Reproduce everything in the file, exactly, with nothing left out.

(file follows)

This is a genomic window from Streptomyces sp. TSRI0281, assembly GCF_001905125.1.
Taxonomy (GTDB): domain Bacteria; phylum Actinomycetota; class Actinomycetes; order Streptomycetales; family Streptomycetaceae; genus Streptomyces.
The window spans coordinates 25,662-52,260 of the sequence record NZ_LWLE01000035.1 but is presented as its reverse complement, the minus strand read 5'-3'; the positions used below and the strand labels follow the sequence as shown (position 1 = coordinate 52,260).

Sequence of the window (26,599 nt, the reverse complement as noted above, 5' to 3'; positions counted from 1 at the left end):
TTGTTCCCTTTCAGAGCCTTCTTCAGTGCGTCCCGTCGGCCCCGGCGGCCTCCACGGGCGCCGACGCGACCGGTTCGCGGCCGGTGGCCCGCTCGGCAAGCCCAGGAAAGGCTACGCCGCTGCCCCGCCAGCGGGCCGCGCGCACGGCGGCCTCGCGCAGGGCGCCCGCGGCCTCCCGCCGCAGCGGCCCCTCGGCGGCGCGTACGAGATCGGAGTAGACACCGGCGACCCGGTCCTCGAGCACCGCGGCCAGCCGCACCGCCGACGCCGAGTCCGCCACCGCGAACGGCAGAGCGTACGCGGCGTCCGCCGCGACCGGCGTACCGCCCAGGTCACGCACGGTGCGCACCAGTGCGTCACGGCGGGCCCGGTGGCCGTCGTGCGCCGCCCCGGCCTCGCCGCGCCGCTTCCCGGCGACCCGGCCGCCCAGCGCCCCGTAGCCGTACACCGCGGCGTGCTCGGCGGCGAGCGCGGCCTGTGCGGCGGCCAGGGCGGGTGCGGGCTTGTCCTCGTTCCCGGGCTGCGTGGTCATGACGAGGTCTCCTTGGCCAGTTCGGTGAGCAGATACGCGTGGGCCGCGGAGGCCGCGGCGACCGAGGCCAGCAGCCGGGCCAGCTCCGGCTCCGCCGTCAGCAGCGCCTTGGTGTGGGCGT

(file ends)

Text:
This is a genomic window from Streptomyces sp. TSRI0281, assembly GCF_001905125.1.
Taxonomy (GTDB): domain Bacteria; phylum Actinomycetota; class Actinomycetes; order Streptomycetales; family Streptomycetaceae; genus Streptomyces.
The window spans coordinates 25,662-52,260 of the sequence record NZ_LWLE01000035.1 but is presented as its reverse complement, the minus strand read 5'-3'; the positions used below and the strand labels follow the sequence as shown (position 1 = coordinate 52,260).

Sequence of the window (26,599 nt, the reverse complement as noted above, 5' to 3'; positions counted from 1 at the left end):
TTGTTCCCTTTCAGAGCCTTCTTCAGTGCGTCCCGTCGGCCCCGGCGGCCTCCACGGGCGCCGACGCGACCGGTTCGCGGCCGGTGGCCCGCTCGGCAAGCCCAGGAAAGGCTACGCCGCTGCCCCGCCAGCGGGCCGCGCGCACGGCGGCCTCGCGCAGGGCGCCCGCGGCCTCCCGCCGCAGCGGCCCCTCGGCGGCGCGTACGAGATCGGAGTAGACACCGGCGACCCGGTCCTCGAGCACCGCGGCCAGCCGCACCGCCGACGCCGAGTCCGCCACCGCGAACGGCAGAGCGTACGCGGCGTCCGCCGCGACCGGCGTACCGCCCAGGTCACGCACGGTGCGCACCAGTGCGTCACGGCGGGCCCGGTGGCCGTCGTGCGCCGCCCCGGCCTCGCCGCGCCGCTTCCCGGCGACCCGGCCGCCCAGCGCCCCGTAGCCGTACACCGCGGCGTGCTCGGCGGCGAGCGCGGCCTGTGCGGCGGCCAGGGCGGGTGCGGGCTTGTCCTCGTTCCCGGGCTGCGTGGTCATGACGAGGTCTCCTTGGCCAGTTCGGTGAGCAGATACGCGTGGGCCGCGGAGGCCGCGGCGACCGAGGCCAGCAGCCGGGCCAGCTCCGGCTCCGCCGTCAGCAGCGCCTTGGTGTGGGCGT